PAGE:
The first EXIM was originally established as a banking corporation from the District of Columbia by Executive Order 6581, made by Franklin D. Roosevelt on 2nd February 1934. Its aim was to “help to finance and facilitate exports and imports, and the trade of basic products between the United States and other nations, their entities and their nationals”, with the immediate purpose of offering loans to the USSR and Latin America.

On the other hand, Roosevelt created a second EXIM through Executive Order 6638, issued on 9th March 1934, with the specific aim of helping to boost trade with Cuba. In 1936 it was combined with the first when Congress transferred all obligations to the second. In this way, the EXIM has continued to carry out its functions, helping to finance and facilitate the export of assets and services from the USA when private sector moneylenders have not wanted or been able to offer funding.

The Cuban debt to the EXIM principally represents delayed quotas of loans made by the EXIM in the 1950s to US subsidiaries that were subsequently expropriated by the Cuban Government. As the years have passed without any advance made with respect to the situation doubts have inevitably formed as to whether the US is trying to recover the debt and if it will ever be repaid.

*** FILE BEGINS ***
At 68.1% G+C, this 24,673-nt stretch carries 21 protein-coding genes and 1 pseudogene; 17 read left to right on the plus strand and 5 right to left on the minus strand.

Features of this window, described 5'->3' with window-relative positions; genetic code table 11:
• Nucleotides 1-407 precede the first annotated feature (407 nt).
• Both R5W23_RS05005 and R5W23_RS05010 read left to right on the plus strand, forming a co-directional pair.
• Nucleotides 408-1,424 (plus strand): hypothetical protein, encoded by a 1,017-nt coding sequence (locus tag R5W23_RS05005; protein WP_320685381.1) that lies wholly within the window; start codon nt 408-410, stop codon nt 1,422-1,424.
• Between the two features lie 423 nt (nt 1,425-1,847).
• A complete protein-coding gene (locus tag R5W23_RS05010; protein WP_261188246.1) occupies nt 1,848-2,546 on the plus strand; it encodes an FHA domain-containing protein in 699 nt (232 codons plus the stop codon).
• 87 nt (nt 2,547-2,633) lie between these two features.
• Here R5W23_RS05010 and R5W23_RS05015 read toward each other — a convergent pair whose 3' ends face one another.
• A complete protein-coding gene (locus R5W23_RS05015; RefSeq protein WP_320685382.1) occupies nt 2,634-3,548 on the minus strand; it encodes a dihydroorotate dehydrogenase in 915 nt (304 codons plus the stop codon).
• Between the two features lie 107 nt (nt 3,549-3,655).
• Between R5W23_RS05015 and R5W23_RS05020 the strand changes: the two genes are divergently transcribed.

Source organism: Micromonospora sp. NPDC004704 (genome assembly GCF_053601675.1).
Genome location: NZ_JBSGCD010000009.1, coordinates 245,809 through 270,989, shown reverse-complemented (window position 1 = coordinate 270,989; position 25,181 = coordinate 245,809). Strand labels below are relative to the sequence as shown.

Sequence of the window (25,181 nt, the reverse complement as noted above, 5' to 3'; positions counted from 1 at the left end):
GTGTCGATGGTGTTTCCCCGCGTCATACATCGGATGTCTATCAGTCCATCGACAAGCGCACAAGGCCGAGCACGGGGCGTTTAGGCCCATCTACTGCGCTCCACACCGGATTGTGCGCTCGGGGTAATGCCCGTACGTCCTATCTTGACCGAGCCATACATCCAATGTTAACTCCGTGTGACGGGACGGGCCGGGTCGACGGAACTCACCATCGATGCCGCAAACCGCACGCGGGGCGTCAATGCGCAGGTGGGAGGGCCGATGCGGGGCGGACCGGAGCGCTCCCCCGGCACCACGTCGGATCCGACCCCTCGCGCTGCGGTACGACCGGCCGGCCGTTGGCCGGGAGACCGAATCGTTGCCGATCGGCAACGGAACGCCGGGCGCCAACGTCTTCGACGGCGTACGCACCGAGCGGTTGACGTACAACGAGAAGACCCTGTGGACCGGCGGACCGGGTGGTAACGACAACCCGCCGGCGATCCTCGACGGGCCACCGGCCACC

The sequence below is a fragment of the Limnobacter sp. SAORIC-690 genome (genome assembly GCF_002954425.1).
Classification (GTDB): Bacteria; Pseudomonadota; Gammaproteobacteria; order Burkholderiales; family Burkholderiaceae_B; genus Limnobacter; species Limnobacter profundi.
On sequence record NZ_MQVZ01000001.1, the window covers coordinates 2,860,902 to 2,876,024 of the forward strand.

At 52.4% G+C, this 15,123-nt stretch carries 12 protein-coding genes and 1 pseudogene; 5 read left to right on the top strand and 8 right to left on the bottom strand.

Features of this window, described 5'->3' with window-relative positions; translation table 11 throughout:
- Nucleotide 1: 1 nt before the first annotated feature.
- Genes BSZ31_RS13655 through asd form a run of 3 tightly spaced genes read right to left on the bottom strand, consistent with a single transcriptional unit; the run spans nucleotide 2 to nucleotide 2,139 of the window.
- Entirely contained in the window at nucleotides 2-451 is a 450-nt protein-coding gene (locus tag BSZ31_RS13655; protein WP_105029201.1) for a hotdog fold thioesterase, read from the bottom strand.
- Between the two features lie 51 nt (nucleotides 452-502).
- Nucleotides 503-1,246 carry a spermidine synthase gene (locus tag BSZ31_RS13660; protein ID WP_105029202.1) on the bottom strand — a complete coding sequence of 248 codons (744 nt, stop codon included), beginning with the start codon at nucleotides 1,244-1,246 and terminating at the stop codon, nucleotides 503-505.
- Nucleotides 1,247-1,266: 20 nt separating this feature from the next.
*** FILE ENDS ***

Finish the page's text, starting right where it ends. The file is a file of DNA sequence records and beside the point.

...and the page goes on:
• On October 20, 2020, John S. Kavulich published an article in Cubatrade.org on the EU’s Blocking Statute and what it means for European entities currently involved in procedures in the US concerning the H-B Act.

He starts by mentioning that the objective of the EU’s Blocking Statute and is to protect EU companies and individuals from the extraterritorial application of foreign laws and regulations in which such application is specified. Specifically this covers certain US sanctions against Iran and Cuba. This is due to the fact that the EU considers the extraterritorial application of unilateral coercive measures to be contrary to international law.

He continues by highlighting the three principal functions of the Blocking Statute. In the first instance, the Statute annuls the effect of any foreign ruling, including the rulings of courts, which lead to the enactment of these measures within the EU. Secondly, it allows EU individuals to recover liquidated damages for the losses they may have suffered as a consequence of these sanctions. Finally, it prohibits EU operators from obeying these sanctions.